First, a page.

Cora: Before I don’t know that I’m a victim of human trafficking, I’d know. But because I know it’s only those working in prostitution; that is the only form of human trafficking. They are victims of human trafficking.

I came here in 2003. In 2004, my son came here and then in 2004, in December, my daughter came. And it’s so it’s nice that we are all together. We work together. And the salary of my son is $300, the salary of my daughter is $200. So 18 hours a day, seven days a week, we work for that [salary]. If you combine together, it’s big money for us, to help our family. So we just, we just work, work, work work. 

Callum Booth: After a few years, the excessive working hours took a real toll on Cora and even more so on her kids. 

Cora: And then, later on, my daughter said: “Mama, I feel crazy.” Because we are working so hard. Wake up in the morning, early morning, and then we finish the evening. And then sleep. Supposedly so we could take a rest. But we couldn’t take a rest. How can we take a rest; every time when they need us, we had to go down. So if we want to sleep we cannot sleep, because they will get angry.

Callum Booth: Cora is not allowed to leave the house which is guarded by security, except when she’s taking her employer’s kids to school, in which instances the driver is watching her closely. But she and her family do manage to get in touch with the outside world through a housekeeper who works at the neighboring home. Slowly, an escape plan forms in Cora’s mind.

Cora: The plan is: we need to escape on July 5th. We did that because we need the salary of June, so they can send it to the Philippines.

Callum Booth: Cora’s tragic story poses the question: How did we let this happen right under our noses? Why didn’t the teachers at school see the signals? Were there no other staff members who could help?  According to Jill, we need to do a better job in recognizing and reporting cases of modern slavery. And for that, we might need the help of technology and banks.

The financial sector has many ways in which they’re confronted with a crime like human trafficking. We started to think about one aspect of that, and that is to detect in bank data, human trafficking victims that we otherwise wouldn’t even have found. So Jill wanted to analyze bank data to discover cases of human trafficking. She just didn’t have access yet. Until Dutch bank ABN AMRO approached her.

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Raila Abas: Well as a bank, we have the corporate responsibility to make sure that our clients are protected and that human rights are protected. As a bank, we provide products and services to over five million people all over the world. So I think it is imperative that we look at all of our activities from a human rights perspective.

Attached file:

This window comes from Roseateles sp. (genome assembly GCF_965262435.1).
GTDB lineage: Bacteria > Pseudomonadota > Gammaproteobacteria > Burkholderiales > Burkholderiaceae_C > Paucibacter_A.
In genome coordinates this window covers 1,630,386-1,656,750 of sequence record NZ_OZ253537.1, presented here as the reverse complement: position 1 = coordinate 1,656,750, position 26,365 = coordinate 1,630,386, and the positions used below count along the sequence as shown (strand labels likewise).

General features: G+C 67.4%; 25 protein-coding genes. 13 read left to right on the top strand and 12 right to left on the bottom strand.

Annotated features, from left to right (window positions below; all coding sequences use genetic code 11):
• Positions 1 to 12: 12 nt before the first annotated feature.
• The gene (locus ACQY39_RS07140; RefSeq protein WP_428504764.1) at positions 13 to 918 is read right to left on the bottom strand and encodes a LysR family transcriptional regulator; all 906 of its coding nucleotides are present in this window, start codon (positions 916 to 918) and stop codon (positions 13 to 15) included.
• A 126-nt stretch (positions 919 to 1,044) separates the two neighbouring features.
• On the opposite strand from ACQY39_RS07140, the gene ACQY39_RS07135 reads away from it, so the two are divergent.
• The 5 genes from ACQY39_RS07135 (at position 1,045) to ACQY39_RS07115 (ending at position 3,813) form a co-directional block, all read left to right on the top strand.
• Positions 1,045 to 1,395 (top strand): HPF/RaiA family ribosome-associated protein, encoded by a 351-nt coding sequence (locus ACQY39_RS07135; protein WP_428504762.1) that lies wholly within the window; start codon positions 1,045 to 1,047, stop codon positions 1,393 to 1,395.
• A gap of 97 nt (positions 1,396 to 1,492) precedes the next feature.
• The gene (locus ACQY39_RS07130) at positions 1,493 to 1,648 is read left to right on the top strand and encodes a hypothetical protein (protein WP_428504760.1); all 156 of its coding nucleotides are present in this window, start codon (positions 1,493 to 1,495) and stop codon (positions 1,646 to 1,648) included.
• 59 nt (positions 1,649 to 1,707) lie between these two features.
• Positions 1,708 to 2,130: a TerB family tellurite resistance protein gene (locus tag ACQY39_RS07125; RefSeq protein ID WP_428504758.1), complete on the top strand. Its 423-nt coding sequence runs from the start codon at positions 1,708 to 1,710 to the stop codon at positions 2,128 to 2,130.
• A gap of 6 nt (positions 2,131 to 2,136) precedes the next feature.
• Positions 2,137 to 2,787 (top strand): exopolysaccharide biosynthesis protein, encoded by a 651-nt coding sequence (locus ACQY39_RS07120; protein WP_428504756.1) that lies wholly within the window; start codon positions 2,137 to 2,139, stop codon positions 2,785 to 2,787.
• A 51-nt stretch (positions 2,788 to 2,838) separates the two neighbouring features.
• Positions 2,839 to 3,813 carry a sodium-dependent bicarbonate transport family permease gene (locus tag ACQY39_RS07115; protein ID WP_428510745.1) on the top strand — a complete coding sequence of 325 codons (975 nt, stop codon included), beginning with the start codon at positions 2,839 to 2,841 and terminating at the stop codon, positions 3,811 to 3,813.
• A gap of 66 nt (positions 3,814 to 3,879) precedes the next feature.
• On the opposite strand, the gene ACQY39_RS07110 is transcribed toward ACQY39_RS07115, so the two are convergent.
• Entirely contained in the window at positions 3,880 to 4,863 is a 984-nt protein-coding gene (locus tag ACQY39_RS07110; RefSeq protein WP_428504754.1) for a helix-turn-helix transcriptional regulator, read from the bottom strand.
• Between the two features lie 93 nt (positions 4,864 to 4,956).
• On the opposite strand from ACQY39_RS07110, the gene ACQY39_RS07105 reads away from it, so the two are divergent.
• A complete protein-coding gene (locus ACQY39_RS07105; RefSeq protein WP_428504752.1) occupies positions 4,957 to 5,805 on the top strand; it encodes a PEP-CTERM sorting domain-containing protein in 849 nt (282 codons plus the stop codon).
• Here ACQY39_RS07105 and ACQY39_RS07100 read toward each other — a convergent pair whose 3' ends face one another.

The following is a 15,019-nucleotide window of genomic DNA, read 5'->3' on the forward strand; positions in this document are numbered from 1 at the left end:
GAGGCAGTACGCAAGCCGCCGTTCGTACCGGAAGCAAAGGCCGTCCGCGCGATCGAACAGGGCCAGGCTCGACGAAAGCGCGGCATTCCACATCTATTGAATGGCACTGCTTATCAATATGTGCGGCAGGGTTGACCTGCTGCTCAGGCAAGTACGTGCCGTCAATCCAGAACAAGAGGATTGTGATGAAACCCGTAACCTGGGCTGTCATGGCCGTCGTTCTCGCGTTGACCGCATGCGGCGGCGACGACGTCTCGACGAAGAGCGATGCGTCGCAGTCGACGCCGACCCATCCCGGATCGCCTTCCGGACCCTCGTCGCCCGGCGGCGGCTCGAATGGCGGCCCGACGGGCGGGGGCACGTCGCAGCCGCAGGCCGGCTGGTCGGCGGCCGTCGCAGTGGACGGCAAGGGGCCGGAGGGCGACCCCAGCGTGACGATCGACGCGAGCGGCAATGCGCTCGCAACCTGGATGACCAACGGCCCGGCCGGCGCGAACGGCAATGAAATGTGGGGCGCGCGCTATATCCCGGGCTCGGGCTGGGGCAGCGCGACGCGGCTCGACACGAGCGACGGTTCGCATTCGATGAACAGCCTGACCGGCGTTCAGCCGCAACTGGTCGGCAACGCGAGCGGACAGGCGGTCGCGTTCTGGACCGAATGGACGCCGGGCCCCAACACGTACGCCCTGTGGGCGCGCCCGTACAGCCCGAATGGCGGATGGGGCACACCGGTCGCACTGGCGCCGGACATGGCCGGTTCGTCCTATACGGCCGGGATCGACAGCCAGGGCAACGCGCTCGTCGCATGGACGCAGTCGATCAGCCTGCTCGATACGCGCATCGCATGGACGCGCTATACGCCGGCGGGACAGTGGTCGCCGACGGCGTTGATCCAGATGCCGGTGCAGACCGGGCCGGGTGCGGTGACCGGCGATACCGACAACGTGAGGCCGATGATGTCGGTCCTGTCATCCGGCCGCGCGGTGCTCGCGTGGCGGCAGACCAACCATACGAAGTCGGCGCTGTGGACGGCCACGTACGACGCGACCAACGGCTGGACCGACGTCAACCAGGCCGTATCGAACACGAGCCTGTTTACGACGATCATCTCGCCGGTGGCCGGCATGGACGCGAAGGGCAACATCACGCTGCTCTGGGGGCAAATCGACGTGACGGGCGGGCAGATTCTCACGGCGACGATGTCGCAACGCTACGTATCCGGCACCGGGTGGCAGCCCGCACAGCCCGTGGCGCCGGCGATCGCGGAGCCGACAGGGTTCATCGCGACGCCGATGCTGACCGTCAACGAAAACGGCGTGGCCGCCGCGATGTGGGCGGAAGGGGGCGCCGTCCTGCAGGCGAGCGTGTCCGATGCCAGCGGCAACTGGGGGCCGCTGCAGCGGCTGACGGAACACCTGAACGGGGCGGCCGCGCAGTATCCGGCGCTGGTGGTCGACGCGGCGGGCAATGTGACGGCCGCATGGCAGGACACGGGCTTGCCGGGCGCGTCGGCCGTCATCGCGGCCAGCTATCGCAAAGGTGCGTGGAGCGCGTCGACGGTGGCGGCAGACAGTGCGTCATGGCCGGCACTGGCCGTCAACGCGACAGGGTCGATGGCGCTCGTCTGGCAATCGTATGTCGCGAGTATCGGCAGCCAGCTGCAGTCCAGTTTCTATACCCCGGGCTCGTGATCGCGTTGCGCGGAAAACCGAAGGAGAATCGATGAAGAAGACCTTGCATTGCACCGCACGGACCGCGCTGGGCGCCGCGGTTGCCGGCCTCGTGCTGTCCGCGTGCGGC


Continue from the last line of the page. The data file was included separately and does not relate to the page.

My name is Raila Abas, and I work as an intelligence specialist at the Security & Integrity Management department at ABN AMRO.

Callum Booth: As an intelligence specialist, Raila writes up reports on risks at the bank might have to deal with, but on the side, she’s now working with bank data to help identify possible victims of the human trafficking for labor exploitation.

Callum Booth: Raila is the person who actually applies the model Jill came up with, and does the investigative legwork to help identify victims. Jill kicks off how the model works. 

Jill Coster van Voorhout: I tried to think about the ways in which a human trafficker would operate, what types of modus operandi human traffickers would use, in order to actually pretend to be that type of human trafficker and see how I would conduct my operation. The easy thing to do is actually to think about it as a normal business model or a network organization. 

We started with a public-private partnership with law enforcement and ABN AMRO Bank in June 2015. The reason was that we knew that neither the public sector nor the private sector would have sufficient information to do so on their own so they needed to partner up. We then started to think about what is it that a bank could do, if it has the right information to the tech to human trafficking victims in their data. 

Callum Booth: A whole bunch apparently. Jill identifies a couple dozen indicators of human trafficking, which she combines in one search query that runs on bank data. Some of these are financial, like an account where the full salary is always withdrawn right after it’s deposited. Others a contextual, such as several people in the same age group living at the same address.

Raila Abas: For example, if the data model has flagged, let’s say 20 clients of Polish descent, so if there are from a Polish nationality, and I find that they all have the same employer, let’s say a massage parlor…

Callum Booth: Raila then checks if the massage parlor has any suspicious activity like transactions after closing time…

Raila Abas: …on a regular basis, then that for me would be an indicator of perhaps that these employees have to work long hours, and especially if, for instance, the owner of the massage parlor…

Callum Booth: …has done anything criminal involving exploitation before, then should check for other things like if employees are registered at the same address, or if they withdrew their entire salary right after being paid.

Raila Abas: That, for me, are a lot of indicators.